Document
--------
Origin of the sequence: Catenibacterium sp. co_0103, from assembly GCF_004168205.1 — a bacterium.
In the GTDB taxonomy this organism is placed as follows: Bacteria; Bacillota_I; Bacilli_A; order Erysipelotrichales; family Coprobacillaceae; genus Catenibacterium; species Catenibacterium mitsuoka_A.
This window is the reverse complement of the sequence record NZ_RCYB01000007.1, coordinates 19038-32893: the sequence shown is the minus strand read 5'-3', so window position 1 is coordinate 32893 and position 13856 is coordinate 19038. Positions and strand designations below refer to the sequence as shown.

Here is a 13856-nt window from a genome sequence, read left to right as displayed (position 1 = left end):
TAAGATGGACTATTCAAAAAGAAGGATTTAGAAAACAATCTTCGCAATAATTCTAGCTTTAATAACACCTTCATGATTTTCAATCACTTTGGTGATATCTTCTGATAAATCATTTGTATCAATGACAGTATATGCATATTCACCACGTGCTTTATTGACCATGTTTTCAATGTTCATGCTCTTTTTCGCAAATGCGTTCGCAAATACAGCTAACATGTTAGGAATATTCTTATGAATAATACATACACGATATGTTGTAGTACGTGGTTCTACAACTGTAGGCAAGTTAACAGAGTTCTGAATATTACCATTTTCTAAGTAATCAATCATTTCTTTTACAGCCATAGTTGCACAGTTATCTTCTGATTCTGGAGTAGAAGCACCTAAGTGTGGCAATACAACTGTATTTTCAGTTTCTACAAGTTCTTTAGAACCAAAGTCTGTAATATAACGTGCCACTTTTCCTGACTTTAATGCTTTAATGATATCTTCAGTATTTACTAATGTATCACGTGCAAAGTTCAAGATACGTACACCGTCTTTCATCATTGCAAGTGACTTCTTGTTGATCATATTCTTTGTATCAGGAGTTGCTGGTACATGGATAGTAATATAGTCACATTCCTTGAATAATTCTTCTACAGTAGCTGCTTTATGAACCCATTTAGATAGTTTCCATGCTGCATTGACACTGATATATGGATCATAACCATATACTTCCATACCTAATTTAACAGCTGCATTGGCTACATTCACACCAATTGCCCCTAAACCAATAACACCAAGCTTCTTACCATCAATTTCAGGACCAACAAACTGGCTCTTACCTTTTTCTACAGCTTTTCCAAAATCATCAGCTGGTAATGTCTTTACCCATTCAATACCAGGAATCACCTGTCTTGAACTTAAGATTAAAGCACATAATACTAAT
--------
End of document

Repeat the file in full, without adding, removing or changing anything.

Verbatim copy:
Origin of the sequence: Catenibacterium sp. co_0103, from assembly GCF_004168205.1 — a bacterium.
In the GTDB taxonomy this organism is placed as follows: Bacteria; Bacillota_I; Bacilli_A; order Erysipelotrichales; family Coprobacillaceae; genus Catenibacterium; species Catenibacterium mitsuoka_A.
This window is the reverse complement of the sequence record NZ_RCYB01000007.1, coordinates 19038-32893: the sequence shown is the minus strand read 5'-3', so window position 1 is coordinate 32893 and position 13856 is coordinate 19038. Positions and strand designations below refer to the sequence as shown.

Here is a 13856-nt window from a genome sequence, read left to right as displayed (position 1 = left end):
TAAGATGGACTATTCAAAAAGAAGGATTTAGAAAACAATCTTCGCAATAATTCTAGCTTTAATAACACCTTCATGATTTTCAATCACTTTGGTGATATCTTCTGATAAATCATTTGTATCAATGACAGTATATGCATATTCACCACGTGCTTTATTGACCATGTTTTCAATGTTCATGCTCTTTTTCGCAAATGCGTTCGCAAATACAGCTAACATGTTAGGAATATTCTTATGAATAATACATACACGATATGTTGTAGTACGTGGTTCTACAACTGTAGGCAAGTTAACAGAGTTCTGAATATTACCATTTTCTAAGTAATCAATCATTTCTTTTACAGCCATAGTTGCACAGTTATCTTCTGATTCTGGAGTAGAAGCACCTAAGTGTGGCAATACAACTGTATTTTCAGTTTCTACAAGTTCTTTAGAACCAAAGTCTGTAATATAACGTGCCACTTTTCCTGACTTTAATGCTTTAATGATATCTTCAGTATTTACTAATGTATCACGTGCAAAGTTCAAGATACGTACACCGTCTTTCATCATTGCAAGTGACTTCTTGTTGATCATATTCTTTGTATCAGGAGTTGCTGGTACATGGATAGTAATATAGTCACATTCCTTGAATAATTCTTCTACAGTAGCTGCTTTATGAACCCATTTAGATAGTTTCCATGCTGCATTGACACTGATATATGGATCATAACCATATACTTCCATACCTAATTTAACAGCTGCATTGGCTACATTCACACCAATTGCCCCTAAACCAATAACACCAAGCTTCTTACCATCAATTTCAGGACCAACAAACTGGCTCTTACCTTTTTCTACAGCTTTTCCAAAATCATCAGCTGGTAATGTCTTTACCCATTCAATACCAGGAATCACCTGTCTTGAACTTAAGATTAAAGCACATAATACTAAT